Chaos descends upon the world as the brains of the recently deceased become inexplicably reanimated, causing the dead to rise and feed on human flesh. Speculation rests on a radiation-covered NASA satellite returning from Venus, but it only remains a speculation. Anyone who dies during the crisis of causes unrelated to brain trauma will return as a flesh-eating zombie, including anyone who has been bitten by a zombie. The only way to destroy the zombies is to destroy the brain. As the catastrophe unfolds, a young woman visiting her father's grave takes refuge in a nearby farmhouse, where she is met by a man who protects her and barricades them inside.
Directed by: George A. Romero
. Starring: Duane Jones
, Judith O'Dea
, Karl Hardman
, Marilyn Eastman
, Keith Wayne
, Judith Ridley
, Kyra Schon
, Charles Craig
, S. William Hinzman
, George Kosana
, Frank Doak
, Bill Cardille
, A.C. McDonald
In 1968 America found it's self-mired in the grip of social, political, and racial upheaval. The Vietnam War was exploding and the body count was broadcast every night into the dubious comforts of our households. Generations were clashing, seeing each other as the enemy. Battle lines were being drawn over the color of a person's skin, or the length of their hair. Heavy stuff huh? And your probably saying, "BT! What does this have to do with the movie?" well, you'll see as you read on. During these times, B movies rain supreme. Turning out of Hollywood faster than Japan can turn out Pokemon cards. One of those B movies in small, black and white venture from John Russo, and George Romero, would go on to become one of the most influential, and important horror films of all time. It would become legendary, as a film that not only started an entire sub-genre, but also accurately and without apology, mirrored all the strife that those times had to offer. That film was Night of the Living Dead.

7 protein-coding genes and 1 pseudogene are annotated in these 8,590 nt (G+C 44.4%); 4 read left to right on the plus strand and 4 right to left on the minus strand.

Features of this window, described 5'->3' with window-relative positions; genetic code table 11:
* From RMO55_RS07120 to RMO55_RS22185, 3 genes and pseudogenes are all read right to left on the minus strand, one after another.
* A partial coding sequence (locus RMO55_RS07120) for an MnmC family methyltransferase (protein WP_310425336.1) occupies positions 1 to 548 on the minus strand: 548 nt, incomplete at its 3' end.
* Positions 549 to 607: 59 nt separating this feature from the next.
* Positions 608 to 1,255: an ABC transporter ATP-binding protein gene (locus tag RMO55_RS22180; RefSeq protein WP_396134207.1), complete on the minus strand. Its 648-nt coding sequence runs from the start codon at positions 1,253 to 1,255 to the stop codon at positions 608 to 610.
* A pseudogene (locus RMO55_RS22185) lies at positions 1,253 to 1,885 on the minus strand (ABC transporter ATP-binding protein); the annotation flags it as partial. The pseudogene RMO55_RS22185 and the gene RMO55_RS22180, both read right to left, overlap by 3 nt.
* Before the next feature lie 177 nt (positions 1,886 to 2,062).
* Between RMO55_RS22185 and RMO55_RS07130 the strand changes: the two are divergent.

The movies plot is simple enough, a young woman named Barbara played by Judith O'Dea, and her brother, Johnnie played by Bill Moseley, visit their fathers grave at a cemetery in the rural backwoods Pennsylvania. The first hint of socio political commentary this film has to offer takes place in the first few minutes. As Barbara's brother mocks her beautiful prayer, scoffing at the notion of "Church of God". For 1968 this was pretty risqué stuff. Within minutes they are attacked by a zombie, which kills her brother. Soon several zombies, eager to consume her warm tasty flesh, pursue Barbara. She takes shelter in an old farmhouse and soon finds our heroine has company. The films hero Ben, played by Duane Jones, arrives on the scene also seeking refuge in the farmhouse. Ben was unlike anything ever seen in Hollywood at that point. He was African American, and standard convention advised against having an African American as your main hero. To compound things he wasn't a suburban African American. Nope, this brother was from the streets and he let the viewers know it.